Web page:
“ Happiness is sometimes hidden in the unknown.” Victor Hugo
Venture Capital… A mysterious and enigmatic world that is starting to be talked about more and more. Maybe you don’t know it yet or maybe you discovered it a little while ago, hearing the acronym “VC” without understanding it during a conversation, or by reading up on how to finance your latest revolutionary startup.
In this article, we will present Venture Capital from all angles. Whether you are new to the subject or you already know the industry well, we aim to make this article a guide that will accompany you on a remarkable and noticed entry into the world of Venture Capital.
Without going into the details of each concept, we redirect the topics covered to complete articles. For example, we can cover the concept of “Series A” in a few lines and develop a full article on the subject in order to deepen it. This article is therefore a guide that will evolve over time, you can come back to it to discover new concepts and new redirections to more detailed articles on each subject.
Here is the program
1. What is Venture Capital?
1.4. Differences with Business Angels
1.5. Differences with Private Equity
1.6. Why raise funds?
1.7. When to raise funds and who can benefit?
1.8. What are the amounts invested?
1.9. How to raise funds?
1.10. What are the risks involved?
What is Venture Capital?
Venture Capital is an activity consisting in financing with equity or quasi equity capital of newly created companies. This activity is generally distinguished from private equity, which consists in buying more mature industrial companies. Capital is often provided by wealthy investors or investment banks, even if Venture Capital does not always involve financial assistance (technological, managerial support, etc.). The risk is therefore greater in this segment, which may explain why this sector is more developed in the United States than in Europe, where risk aversion is greater, but this is necessary to find the rare pearl whose success will be immense.
Venture capital was created just after World War II by Georges Doriot, a French immigrant to the United States, professor at Harvard and founder of INSEAD.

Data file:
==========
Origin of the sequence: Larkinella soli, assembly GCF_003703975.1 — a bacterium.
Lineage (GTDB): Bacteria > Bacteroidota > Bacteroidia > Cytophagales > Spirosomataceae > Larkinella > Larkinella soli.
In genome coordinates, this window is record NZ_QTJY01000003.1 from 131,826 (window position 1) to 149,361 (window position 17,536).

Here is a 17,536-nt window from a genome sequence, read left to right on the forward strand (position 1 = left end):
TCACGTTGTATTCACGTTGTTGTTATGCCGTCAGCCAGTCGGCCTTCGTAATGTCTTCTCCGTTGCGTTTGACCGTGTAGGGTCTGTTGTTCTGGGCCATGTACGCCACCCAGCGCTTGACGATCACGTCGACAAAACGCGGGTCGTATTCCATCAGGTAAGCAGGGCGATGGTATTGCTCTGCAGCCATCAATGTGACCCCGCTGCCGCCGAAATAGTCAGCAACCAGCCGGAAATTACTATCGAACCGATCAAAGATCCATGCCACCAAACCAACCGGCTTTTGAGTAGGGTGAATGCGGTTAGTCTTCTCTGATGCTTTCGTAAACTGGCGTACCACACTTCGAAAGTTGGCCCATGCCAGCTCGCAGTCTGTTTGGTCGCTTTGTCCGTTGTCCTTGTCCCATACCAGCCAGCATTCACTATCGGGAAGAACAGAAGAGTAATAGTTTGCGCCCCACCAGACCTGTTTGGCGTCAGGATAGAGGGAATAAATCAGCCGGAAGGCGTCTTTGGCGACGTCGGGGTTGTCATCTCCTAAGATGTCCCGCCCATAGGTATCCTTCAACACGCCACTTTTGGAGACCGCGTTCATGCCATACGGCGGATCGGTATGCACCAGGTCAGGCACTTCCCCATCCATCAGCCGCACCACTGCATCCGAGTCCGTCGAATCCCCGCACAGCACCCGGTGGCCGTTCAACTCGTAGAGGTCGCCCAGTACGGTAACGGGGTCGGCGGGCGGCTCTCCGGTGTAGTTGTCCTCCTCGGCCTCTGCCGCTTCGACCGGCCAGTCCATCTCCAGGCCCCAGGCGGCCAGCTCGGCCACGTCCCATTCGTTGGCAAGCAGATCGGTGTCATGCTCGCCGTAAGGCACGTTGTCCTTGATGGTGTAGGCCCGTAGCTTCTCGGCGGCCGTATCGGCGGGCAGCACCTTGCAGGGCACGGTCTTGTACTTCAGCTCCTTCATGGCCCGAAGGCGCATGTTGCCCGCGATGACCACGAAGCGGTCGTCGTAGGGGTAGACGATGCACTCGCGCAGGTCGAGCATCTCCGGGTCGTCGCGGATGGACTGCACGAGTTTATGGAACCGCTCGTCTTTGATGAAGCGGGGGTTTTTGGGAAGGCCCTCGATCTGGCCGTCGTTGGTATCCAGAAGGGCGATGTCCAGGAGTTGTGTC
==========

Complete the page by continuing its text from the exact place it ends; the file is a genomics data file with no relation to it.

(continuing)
The activity experienced its strongest period of growth during the 1990s in the United States, thanks to the success of the growth exchange, the American Nasdaq, when it benefited from the stock market preference for young companies, which offered market capitalizations unparalleled in history to numerous websites (AOL, Amazon, Yahoo and EBay), but also to new biotechnology companies (Amgen, Genentech, Decode Genetics, 23andMe, Genset, and Transgene). It thus financed for 11.8 billion dollars, 44% more than the record reached in 1995, half of the 692 IPOs carried out in the United States in 1996.
In France, after a peak in 2008, followed by a trough in 2012, activity is on the rise with 758 million euros invested in 499 companies in 2015. In the United States, it is nearly 60 billion dollars which were invested in 2015 in more than 5,000 companies.
Venture funds connect two players: investors on the one hand who take risks and a start-up company on the other whose project looks promising.
The investor’s goal is to participate in the development of the startup. It provides the latter with the essential means for the prosperity of its activities and the development of its project.
Venture Capital’s objective is therefore not only to provide funds to finance the development of the startup but also to provide it with full assistance, in particular by providing management support and a network of contacts, to give it all the chances of success.
Differences with Business Angels
Venture Capital Investors and Business Angels are people who both invest money in businesses. They both take calculated risks when investing in the hope of getting a good return on their investment. They differ or converge on many points:
A Venture Capitalist is a person or business who invests in startups, typically using money from investment firms, large corporations, and pension funds. Typically, VCs do not use their own money to invest in businesses. A Business Angel is an accredited investor who uses their own money to invest in small businesses.
Business Angels and Venture Capital investors invest in companies at different stages. The investor that a startup appeals to depends on their stage of life. Venture Capital funds tend to invest in already established companies to reduce their risk of losing their investments. Business Angels are more likely to invest in companies that are just starting out, even if they have not yet proven themselves. This is also possible for some Venture Capital funds, according to their investment theory, but rarer.